Drug that blocks the so‑called ‘love hormone’ could help men stay the distance in the bedroom
- Pill that blocks the ‘love hormone’ oxytocin may be treat premature ejaculation
- Early studies showed it to be safe and effective, with a four-fold improvement
- More than 200 men are now actively taking part in a clinical trial of the drug
A pill that blocks the so‑called ‘love hormone’ oxytocin may be an effective treatment for premature ejaculation, which affects one in three men.
Early studies showed it to be safe and effective, with a near four-fold improvement in symptoms. More than 200 men are now taking part in a clinical trial of the drug.
Premature ejaculation is defined by the International Society of Sexual Medicine as ejaculation ‘within a minute’. It can lead to anxiety and depression, and can wreck sex lives and marriages.
Both psychological and biological factors can play a role.
Definition: Premature ejaculation is defined by the International Society of Sexual Medicine as ejaculation ‘within a minute’ and can lead to anxiety and depression
Some research suggests there may be a genetic element, and it is also associated with prostate inflammation (known as prostatitis), thyroid disorders and previous traumatic experiences.
Treatments include counselling to reduce anxiety levels and the use of local anaesthetic creams to lessen sensitivity. An antidepressant called dapoxetine is sometimes prescribed, too, as one of its side-effects is delayed orgasm.
The new drug, cligosiban, is an ‘oxytocin antagonist’, which means it stops oxytocin binding to cells in the body. The idea is that if this hormone can be blocked, then the moment of ejaculation can be delayed.
Oxytocin is a hormone produced in the hypothalamus, an area in the brain that plays a key role in behaviour — from encouraging maternal attachment to a baby and lactation, to empathy, generosity and orgasm.
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Oxytocin levels are known to rise during sex.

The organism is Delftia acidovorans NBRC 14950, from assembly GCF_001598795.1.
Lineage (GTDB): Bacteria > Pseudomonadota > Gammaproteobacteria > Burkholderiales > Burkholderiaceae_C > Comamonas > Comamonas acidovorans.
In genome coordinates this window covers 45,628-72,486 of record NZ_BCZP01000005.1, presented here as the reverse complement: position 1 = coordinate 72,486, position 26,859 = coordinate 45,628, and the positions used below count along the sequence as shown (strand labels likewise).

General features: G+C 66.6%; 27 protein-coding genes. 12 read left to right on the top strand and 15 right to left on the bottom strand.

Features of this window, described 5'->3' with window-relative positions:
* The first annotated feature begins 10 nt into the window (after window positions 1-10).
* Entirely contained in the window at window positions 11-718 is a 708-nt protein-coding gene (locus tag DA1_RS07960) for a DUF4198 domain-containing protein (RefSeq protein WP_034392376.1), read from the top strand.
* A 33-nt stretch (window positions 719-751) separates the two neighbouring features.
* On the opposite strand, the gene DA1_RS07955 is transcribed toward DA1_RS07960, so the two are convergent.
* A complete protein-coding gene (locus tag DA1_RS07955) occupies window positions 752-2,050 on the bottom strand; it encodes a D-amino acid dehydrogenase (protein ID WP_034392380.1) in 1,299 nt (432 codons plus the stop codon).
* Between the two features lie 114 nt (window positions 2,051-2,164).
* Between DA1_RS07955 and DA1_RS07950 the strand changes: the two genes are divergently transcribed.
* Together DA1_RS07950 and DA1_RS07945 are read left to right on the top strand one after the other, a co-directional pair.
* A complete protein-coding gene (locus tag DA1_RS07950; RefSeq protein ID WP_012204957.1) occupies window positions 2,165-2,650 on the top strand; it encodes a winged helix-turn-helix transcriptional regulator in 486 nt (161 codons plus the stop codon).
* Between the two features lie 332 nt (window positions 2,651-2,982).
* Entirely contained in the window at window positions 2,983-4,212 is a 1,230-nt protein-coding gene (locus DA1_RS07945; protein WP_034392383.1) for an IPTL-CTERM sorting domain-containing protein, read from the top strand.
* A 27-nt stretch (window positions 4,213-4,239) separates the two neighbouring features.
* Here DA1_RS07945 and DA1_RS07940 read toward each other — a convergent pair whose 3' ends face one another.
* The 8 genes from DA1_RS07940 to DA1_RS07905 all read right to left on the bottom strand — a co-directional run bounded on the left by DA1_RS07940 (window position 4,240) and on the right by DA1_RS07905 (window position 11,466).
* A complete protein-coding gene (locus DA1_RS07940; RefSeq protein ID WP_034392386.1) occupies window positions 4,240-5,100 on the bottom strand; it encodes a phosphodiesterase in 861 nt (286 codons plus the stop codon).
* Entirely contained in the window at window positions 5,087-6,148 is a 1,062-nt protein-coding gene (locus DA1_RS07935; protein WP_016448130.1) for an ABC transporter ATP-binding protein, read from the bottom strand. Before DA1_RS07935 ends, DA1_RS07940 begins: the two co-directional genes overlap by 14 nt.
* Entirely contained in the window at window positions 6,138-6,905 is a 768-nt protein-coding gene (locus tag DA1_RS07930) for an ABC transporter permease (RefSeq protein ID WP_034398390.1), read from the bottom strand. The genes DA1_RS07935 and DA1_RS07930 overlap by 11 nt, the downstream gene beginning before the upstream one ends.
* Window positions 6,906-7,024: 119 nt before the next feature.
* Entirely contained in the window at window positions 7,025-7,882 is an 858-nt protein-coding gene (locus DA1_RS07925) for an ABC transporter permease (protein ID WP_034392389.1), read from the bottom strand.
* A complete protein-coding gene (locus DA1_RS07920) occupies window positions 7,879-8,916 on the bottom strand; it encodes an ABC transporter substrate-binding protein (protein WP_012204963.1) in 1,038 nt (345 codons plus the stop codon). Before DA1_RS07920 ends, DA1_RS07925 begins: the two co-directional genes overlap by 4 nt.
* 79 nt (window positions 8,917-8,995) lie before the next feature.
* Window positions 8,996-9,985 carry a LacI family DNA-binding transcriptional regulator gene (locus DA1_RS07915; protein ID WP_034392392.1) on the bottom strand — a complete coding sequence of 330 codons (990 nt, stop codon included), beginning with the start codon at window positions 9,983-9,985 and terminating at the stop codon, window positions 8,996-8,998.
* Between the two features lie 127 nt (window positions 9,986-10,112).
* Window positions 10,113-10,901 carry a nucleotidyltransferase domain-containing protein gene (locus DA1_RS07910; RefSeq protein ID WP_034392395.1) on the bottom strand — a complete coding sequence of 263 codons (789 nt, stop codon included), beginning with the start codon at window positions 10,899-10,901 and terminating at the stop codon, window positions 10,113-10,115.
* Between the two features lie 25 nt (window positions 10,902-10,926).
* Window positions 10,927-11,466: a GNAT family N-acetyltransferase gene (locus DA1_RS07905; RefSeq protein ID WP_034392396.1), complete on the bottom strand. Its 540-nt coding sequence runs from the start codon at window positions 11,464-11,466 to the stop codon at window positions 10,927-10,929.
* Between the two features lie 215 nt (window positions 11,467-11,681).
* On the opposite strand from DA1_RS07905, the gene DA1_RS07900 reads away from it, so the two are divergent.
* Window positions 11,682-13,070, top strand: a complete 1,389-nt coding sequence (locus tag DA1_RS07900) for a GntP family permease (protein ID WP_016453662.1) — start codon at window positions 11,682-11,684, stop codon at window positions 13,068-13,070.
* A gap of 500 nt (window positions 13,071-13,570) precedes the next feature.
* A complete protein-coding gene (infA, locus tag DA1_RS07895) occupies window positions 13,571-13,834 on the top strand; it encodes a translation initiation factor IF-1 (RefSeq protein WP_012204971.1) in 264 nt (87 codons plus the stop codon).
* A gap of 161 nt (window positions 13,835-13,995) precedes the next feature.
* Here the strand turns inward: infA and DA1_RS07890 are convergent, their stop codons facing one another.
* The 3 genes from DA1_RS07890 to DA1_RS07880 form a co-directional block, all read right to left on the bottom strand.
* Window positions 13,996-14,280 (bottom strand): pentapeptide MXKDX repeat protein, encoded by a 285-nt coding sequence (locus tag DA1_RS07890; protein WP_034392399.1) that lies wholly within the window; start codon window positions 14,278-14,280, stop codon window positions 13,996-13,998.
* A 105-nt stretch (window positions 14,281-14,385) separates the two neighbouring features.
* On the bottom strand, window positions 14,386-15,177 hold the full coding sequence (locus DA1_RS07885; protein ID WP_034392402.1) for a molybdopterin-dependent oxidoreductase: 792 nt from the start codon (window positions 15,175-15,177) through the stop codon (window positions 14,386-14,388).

Research has suggested that, in men, blood levels of oxytocin increase during sexual stimulation and arousal, and peak during ejaculation. One theory is that the hormone is involved in the mechanisms that trigger the release of sperm. Men diagnosed with anorgasmia, the inability to orgasm, have been successfully treated with nasal sprays of the hormone.
According to a new study in the Journal of Sexual Medicine, cligosiban acts on oxytocin cells in the brain and spinal cord to reduce blood levels of the hormone.
In the recent trial at Tulane University School of Medicine in the U.S. and a number of other centres, 88 men with premature ejaculation took the drug, or a placebo, daily.
Hope: According to a new study in the Journal of Sexual Medicine, cligosiban acts on oxytocin cells in the brain and spinal cord to reduce blood levels of the hormone
Results showed that at the start of the six-week trial, the average time to orgasm was 33 seconds. The time increased 3.8-fold in those men who took cligosiban — more than double the effects seen with the placebo.
Around 220 men are taking part in a new placebo-controlled trial at 29 centres in the U.S., including Manhattan Medical Research.
Professor Raj Persad, a consultant urologist with Bristol Urology Associates, says: ‘The results will be eagerly awaited for this complex, little understood condition.
‘At present we have little that is clearly beneficial for this distressing condition.
‘Alternatives would be welcomed, particularly if they are shown not to be toxic or to interfere with normal physiology.’
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